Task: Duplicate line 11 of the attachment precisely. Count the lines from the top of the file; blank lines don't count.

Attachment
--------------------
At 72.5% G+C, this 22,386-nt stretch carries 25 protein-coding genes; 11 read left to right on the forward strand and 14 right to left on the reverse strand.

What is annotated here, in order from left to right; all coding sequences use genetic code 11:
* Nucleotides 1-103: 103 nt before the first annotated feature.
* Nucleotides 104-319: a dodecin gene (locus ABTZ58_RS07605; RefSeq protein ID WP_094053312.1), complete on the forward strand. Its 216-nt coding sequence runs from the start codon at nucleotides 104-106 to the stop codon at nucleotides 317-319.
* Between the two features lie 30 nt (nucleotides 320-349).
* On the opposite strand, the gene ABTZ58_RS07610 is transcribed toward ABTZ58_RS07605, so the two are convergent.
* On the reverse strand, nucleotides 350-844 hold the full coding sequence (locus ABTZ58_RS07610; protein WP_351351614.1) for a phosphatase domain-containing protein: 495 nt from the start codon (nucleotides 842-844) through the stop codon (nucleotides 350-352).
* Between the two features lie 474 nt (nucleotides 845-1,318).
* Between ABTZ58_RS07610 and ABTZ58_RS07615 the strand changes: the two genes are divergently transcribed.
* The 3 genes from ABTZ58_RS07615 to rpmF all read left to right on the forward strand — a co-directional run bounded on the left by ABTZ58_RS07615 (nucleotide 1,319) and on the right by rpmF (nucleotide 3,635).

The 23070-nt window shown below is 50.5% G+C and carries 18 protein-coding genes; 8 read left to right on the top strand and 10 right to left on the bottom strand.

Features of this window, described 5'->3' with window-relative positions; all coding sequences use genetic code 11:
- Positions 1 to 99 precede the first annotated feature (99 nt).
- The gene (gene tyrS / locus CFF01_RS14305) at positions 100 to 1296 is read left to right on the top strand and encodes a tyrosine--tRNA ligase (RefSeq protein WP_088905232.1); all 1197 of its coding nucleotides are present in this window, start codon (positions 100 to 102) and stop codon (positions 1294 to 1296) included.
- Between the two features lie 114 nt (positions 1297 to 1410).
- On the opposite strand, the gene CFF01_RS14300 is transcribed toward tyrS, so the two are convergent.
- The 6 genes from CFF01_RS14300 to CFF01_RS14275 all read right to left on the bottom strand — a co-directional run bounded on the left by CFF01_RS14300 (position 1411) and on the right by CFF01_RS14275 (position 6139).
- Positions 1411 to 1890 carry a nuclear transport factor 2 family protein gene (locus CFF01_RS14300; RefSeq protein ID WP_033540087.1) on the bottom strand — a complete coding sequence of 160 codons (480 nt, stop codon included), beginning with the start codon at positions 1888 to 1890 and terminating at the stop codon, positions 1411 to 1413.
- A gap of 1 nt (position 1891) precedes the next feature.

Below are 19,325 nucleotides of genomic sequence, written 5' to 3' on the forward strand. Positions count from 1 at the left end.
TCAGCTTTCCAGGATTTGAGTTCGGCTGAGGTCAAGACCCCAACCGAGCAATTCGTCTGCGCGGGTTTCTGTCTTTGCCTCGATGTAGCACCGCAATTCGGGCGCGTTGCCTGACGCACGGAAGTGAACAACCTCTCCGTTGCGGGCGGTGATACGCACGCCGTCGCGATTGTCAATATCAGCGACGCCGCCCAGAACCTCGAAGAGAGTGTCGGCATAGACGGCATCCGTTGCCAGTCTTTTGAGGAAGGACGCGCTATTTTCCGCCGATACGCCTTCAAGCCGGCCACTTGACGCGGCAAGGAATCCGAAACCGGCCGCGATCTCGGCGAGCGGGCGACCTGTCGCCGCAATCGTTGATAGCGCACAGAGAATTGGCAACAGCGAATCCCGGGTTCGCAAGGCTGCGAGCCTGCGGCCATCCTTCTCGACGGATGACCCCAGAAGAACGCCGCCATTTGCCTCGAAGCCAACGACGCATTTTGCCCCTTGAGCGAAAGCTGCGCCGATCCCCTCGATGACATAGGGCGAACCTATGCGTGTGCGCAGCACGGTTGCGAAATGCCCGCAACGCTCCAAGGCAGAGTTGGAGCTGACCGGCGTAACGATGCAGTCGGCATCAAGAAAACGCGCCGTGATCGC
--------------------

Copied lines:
The 23070-nt window shown below is 50.5% G+C and carries 18 protein-coding genes; 8 read left to right on the top strand and 10 right to left on the bottom strand.